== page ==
My whole world centers around language these days.
Spanish, the language I feel connected to for a reason I have never understood. It has always sounded familiar, as if it were background music that I’ve heard throughout my life but never stopped to learn the words to. Now I’m learning those words and trying to make sense of the culture.
There is a beautiful humility to learning a language because you are wrong ninety nine percent of the time when starting out. I remember this when learning Gilbertese while in Kiribati and I feel those same frustrations and successes here.
With language, even when you’re right and can be understood you can still be a little bit wrong. I imagine I am like a toddler talking. No one is going to correct every single thing a toddler says because it’s great that they are trying. Now imagine you are a 36 year old toddler talking. Somehow I get the feeling it’s not nearly as adorable.
The verbs in Spanish.
There are a lot more past tenses then future in Spanish. My teacher Maria Je’s theory is that Spanish love to tell stories and remember the old days. There is an entire past tense, as far as I can tell, which is dedicated solely to making stories more vivid and detailed. I call it the bababa tense and I love it because past tense of “I spoke” is hablaba. Along with that comes the spontaneity of this culture where you rarely make plans more than a day in advance. Perhaps for this reason, there are only a few ways to speak about the future.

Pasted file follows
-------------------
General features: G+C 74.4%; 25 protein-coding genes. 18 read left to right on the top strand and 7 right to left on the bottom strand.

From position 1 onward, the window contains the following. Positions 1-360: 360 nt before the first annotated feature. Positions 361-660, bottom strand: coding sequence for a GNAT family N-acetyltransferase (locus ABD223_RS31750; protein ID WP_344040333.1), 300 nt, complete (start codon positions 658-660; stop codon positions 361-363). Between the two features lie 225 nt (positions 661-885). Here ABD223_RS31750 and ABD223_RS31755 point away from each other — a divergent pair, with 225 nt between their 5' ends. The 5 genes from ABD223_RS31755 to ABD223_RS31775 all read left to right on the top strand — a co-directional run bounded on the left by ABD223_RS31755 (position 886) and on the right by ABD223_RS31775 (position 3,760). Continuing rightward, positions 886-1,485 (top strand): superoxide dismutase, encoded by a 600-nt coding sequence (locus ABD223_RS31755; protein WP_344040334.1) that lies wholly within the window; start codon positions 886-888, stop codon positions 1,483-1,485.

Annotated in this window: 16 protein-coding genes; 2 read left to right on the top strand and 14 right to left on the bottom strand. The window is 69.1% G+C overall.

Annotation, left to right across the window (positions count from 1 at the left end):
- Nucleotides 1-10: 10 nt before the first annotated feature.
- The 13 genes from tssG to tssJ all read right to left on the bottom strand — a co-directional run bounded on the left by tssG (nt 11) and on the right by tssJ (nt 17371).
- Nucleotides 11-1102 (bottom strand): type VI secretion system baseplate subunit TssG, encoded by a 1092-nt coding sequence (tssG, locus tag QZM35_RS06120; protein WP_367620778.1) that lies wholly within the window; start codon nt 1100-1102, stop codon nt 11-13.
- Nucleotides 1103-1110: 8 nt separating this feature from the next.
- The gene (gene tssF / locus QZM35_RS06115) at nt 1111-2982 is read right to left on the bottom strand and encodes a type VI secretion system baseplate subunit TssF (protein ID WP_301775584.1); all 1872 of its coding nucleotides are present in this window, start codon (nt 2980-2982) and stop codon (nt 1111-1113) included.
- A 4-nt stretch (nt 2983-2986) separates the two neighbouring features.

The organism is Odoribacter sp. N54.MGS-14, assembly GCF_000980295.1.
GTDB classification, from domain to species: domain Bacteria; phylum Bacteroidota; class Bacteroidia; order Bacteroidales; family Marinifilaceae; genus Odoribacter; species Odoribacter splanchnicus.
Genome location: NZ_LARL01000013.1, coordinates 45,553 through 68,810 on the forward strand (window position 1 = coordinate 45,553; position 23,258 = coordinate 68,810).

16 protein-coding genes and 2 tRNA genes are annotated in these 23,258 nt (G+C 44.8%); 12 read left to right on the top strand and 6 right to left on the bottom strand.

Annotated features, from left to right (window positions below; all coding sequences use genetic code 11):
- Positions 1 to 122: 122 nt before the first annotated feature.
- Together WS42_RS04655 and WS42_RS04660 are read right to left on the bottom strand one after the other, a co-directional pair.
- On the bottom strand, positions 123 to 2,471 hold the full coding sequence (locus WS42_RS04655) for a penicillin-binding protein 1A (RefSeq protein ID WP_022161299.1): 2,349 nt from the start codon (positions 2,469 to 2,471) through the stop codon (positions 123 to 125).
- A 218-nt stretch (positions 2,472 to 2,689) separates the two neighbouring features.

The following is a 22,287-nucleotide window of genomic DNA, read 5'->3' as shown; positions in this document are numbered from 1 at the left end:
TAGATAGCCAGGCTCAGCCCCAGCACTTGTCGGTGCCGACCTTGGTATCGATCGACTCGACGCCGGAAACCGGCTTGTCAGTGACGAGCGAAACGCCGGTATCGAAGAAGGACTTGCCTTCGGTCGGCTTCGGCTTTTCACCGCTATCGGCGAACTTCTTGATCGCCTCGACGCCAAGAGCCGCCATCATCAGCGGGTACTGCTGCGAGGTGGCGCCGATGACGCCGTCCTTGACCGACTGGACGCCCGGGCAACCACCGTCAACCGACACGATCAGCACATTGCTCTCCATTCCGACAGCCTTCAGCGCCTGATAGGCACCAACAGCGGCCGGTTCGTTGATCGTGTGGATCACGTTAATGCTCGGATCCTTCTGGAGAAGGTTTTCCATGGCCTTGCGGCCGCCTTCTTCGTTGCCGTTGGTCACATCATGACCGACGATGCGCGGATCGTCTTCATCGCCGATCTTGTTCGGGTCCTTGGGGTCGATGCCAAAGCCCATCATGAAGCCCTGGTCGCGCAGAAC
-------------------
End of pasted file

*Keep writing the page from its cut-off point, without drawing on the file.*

Live in the moment, remember fondly the past. I am completely fascinated by all of these details.
There are a million minute ways to screw up even the simplest of sentences.Why can’t Spanish verbs just follow the rules it created? I sometimes muse. Why are there words like “ver,” that gorgeous sinister chameleon who changes form seemingly at whim? It feels like a ploy to twist your mind up. But then like all things, you find the fascination in its apparent inconsistency. Because it does make sense, I just don’t get it yet. And I love the idea of learning the rules just so you can destroy them.
So I get it, Spanish. I feel you. Most of the time
But every once in a while I want to throw a grammar book across the room and scream
WHY, IR, Verb I need to use all the time?